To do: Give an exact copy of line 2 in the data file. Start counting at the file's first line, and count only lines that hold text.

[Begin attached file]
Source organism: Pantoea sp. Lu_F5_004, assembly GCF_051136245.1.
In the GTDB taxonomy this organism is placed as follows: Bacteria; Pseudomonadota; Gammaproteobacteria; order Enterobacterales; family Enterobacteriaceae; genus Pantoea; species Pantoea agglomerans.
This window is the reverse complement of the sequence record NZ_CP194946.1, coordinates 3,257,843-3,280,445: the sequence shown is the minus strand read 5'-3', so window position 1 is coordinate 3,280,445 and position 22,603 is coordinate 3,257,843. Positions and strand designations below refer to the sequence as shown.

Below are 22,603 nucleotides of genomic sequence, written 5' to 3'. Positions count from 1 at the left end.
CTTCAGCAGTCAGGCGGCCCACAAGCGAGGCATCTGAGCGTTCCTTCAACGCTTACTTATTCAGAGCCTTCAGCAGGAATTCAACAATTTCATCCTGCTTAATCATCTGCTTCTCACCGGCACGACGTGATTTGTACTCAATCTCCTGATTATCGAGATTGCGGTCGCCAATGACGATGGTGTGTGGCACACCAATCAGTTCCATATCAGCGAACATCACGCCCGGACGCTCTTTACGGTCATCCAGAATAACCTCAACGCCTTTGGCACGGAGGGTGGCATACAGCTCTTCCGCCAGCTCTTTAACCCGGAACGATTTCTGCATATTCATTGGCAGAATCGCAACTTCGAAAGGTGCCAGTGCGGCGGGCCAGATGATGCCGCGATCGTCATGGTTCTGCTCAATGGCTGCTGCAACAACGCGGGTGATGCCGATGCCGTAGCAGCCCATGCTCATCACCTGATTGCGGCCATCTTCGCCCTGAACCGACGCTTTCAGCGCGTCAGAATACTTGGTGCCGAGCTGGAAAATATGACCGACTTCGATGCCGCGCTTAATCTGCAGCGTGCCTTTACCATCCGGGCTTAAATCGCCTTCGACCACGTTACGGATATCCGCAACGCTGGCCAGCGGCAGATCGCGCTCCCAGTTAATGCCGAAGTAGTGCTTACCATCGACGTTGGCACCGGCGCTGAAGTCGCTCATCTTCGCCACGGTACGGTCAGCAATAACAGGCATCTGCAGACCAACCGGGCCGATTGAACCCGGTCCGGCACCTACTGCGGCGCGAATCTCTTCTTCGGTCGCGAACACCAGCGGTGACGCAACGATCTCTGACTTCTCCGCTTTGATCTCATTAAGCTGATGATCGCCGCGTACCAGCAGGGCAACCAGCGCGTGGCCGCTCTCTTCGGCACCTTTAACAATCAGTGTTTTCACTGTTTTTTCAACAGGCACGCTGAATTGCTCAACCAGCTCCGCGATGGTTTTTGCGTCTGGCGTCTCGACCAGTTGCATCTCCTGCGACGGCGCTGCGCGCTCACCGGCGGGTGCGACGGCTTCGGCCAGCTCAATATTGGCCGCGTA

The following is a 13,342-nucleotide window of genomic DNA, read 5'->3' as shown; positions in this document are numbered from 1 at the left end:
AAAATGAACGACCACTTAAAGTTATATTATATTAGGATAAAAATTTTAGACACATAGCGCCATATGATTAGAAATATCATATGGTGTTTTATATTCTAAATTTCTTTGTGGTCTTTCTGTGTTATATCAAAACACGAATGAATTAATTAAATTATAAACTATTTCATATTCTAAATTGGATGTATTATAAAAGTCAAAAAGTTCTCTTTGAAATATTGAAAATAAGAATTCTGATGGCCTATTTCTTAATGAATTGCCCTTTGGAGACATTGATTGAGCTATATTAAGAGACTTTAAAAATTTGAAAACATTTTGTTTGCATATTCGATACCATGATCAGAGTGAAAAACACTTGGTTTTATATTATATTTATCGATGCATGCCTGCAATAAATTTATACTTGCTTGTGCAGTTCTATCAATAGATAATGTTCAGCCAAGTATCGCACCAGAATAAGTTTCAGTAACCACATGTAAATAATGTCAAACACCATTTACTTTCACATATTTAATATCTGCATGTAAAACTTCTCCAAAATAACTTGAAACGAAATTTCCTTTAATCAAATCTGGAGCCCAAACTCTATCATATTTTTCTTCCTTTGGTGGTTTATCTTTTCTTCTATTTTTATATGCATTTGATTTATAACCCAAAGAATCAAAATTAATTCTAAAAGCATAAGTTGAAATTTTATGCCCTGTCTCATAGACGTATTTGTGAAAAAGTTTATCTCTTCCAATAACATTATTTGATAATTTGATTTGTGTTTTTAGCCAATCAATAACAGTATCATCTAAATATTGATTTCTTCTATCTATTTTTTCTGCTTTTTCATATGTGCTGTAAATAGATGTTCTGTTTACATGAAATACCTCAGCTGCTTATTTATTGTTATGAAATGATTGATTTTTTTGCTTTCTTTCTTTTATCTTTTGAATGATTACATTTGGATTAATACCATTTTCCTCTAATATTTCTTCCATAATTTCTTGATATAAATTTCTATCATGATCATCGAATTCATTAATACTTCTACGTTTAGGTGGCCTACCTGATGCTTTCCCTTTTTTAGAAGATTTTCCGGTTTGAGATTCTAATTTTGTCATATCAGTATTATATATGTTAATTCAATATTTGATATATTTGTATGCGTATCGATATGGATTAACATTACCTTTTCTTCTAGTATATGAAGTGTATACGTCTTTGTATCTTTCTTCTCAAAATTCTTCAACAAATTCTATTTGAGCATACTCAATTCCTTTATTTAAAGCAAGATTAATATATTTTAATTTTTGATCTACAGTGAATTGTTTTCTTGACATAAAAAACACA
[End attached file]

In the GTDB taxonomy this organism is placed as follows: Bacteria; Pseudomonadota; Gammaproteobacteria; order Enterobacterales; family Enterobacteriaceae; genus Pantoea; species Pantoea agglomerans.